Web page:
MP900423740Designating beneficiaries on your life insurance policies, retirement accounts and annuities should be handled with care. It is not as simple as just writing a name down on the form.

Designating a beneficiary on your IRA might seem like a simple process of just writing down the name of your spouse or child. However, as Morningstar points out in "How to Handle Beneficiary Designations" it should not be taken that lightly.

Beneficiary designations are an important part of the inheritances for your heirs and should be carefully considered.

The article offers some tips about how you should go about it:

  • The Basics – With very limited exceptions, you can name almost any person or entity as a beneficiary. The property will pass automatically to the beneficiary after you pass away without having to go through probate or your estate plan.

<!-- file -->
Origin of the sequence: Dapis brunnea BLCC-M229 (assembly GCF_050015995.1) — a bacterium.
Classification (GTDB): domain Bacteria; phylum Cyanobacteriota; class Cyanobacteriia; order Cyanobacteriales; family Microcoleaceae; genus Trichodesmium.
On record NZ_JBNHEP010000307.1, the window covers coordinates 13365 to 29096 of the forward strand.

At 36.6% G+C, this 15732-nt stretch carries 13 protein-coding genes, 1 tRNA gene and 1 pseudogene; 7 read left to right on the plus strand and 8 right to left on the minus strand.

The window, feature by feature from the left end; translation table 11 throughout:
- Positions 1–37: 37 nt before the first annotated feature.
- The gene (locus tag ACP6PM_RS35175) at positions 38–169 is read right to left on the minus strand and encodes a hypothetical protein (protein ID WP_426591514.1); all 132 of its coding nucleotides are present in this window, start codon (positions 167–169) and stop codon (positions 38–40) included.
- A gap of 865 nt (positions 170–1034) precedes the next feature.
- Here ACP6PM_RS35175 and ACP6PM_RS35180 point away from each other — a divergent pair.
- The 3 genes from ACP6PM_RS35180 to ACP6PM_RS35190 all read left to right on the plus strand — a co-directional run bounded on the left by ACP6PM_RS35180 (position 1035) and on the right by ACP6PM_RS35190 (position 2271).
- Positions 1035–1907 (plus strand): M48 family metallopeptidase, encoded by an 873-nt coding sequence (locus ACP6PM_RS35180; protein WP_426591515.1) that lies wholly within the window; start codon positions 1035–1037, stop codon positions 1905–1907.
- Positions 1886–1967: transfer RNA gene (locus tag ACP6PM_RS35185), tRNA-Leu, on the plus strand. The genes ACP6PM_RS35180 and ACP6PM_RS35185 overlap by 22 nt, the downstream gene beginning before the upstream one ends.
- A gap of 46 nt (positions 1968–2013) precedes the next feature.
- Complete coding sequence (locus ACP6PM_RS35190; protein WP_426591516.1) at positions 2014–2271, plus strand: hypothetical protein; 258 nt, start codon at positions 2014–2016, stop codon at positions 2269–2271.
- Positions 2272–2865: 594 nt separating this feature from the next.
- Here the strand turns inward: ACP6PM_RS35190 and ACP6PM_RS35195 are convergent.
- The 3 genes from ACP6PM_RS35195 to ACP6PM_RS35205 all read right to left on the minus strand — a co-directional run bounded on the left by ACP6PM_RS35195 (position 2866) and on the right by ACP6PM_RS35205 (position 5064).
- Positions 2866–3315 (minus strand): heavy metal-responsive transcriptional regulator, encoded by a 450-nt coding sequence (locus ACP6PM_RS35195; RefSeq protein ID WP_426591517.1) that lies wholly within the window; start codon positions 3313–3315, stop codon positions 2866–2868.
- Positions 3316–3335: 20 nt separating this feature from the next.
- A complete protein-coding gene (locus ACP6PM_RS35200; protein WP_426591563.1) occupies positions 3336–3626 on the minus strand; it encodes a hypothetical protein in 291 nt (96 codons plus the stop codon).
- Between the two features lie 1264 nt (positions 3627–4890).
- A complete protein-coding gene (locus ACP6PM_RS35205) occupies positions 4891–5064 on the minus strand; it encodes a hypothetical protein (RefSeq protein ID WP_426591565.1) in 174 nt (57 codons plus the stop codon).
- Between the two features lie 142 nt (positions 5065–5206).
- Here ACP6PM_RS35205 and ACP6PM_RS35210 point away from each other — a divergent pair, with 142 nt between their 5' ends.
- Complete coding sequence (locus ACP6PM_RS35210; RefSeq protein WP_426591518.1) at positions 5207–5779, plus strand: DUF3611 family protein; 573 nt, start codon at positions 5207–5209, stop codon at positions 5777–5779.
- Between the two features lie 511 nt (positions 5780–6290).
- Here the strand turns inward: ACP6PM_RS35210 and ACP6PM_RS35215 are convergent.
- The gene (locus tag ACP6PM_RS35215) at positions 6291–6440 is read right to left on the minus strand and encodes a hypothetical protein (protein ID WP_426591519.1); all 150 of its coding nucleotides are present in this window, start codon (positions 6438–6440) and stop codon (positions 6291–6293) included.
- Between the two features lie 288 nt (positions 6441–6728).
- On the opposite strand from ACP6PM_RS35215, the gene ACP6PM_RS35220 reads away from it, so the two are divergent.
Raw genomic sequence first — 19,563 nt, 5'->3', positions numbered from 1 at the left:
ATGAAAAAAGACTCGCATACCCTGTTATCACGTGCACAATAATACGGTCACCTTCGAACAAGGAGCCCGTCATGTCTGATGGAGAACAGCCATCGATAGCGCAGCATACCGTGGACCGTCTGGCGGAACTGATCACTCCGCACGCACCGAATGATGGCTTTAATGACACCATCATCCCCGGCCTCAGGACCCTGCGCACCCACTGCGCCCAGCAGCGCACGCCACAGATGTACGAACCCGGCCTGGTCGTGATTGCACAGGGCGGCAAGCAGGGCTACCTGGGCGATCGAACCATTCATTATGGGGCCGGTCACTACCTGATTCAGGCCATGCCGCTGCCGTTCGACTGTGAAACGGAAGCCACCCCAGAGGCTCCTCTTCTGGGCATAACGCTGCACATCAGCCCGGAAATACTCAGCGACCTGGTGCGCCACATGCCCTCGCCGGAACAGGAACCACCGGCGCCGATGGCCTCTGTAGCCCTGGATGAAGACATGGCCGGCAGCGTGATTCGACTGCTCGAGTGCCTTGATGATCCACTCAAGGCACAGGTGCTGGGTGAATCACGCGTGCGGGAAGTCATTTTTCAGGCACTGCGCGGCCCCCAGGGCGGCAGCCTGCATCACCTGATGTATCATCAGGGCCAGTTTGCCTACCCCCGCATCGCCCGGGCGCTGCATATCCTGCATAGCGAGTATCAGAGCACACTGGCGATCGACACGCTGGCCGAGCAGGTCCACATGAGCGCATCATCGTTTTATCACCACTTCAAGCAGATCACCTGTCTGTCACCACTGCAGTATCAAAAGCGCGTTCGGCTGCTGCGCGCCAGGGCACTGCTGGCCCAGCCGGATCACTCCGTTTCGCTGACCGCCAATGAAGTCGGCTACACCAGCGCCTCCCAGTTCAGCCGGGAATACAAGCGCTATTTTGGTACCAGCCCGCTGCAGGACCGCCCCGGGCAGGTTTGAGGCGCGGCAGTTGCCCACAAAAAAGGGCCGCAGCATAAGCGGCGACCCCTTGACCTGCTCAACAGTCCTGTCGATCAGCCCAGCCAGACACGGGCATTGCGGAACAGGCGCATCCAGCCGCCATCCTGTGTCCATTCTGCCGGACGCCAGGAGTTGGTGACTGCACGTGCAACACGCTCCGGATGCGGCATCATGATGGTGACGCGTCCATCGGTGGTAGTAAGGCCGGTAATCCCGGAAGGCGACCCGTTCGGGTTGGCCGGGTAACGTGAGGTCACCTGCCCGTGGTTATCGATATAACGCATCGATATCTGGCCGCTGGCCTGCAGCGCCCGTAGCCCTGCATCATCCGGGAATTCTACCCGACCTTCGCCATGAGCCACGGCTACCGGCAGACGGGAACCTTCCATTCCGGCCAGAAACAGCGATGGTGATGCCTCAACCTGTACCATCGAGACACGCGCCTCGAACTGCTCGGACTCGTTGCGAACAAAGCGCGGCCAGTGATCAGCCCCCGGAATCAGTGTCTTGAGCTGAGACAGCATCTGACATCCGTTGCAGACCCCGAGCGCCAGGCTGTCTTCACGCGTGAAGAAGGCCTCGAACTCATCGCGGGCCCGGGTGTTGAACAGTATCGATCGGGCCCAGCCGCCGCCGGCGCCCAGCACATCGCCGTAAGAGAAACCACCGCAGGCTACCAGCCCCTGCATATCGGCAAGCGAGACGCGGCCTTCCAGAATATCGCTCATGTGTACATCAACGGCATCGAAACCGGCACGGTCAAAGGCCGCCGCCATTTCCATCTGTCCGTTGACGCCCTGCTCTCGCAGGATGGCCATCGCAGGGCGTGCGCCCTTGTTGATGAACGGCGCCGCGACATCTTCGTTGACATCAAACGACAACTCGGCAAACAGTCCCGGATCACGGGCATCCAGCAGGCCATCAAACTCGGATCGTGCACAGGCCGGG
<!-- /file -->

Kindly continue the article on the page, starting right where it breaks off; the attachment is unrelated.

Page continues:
• Keep Things Up to Date – Review your designations regularly to make sure they are still appropriate.
  • Taxes – Understand that inheriting the property could have tax consequences for the beneficiaries. It is a good idea to get professional advice about those consequences.
  • Be Specific – Do not rely on naming one person and allowing that person to distribute the assets to others. Write down specifically how assets are to be distributed.
  • Special Needs – If you have family members with special needs, speak to an attorney about how to name them as beneficiaries in a way that does not disqualify them from receiving government benefits.
  • Other Estate Planning – Designating beneficiaries should be done in accordance with how your other assets will be distributed in your estate.

In short, make sure you have the assistance of a qualified estate planning attorney when making these important decisions.

Reference: Morningstar (April 22, 2016) "How to Handle Beneficiary Designations"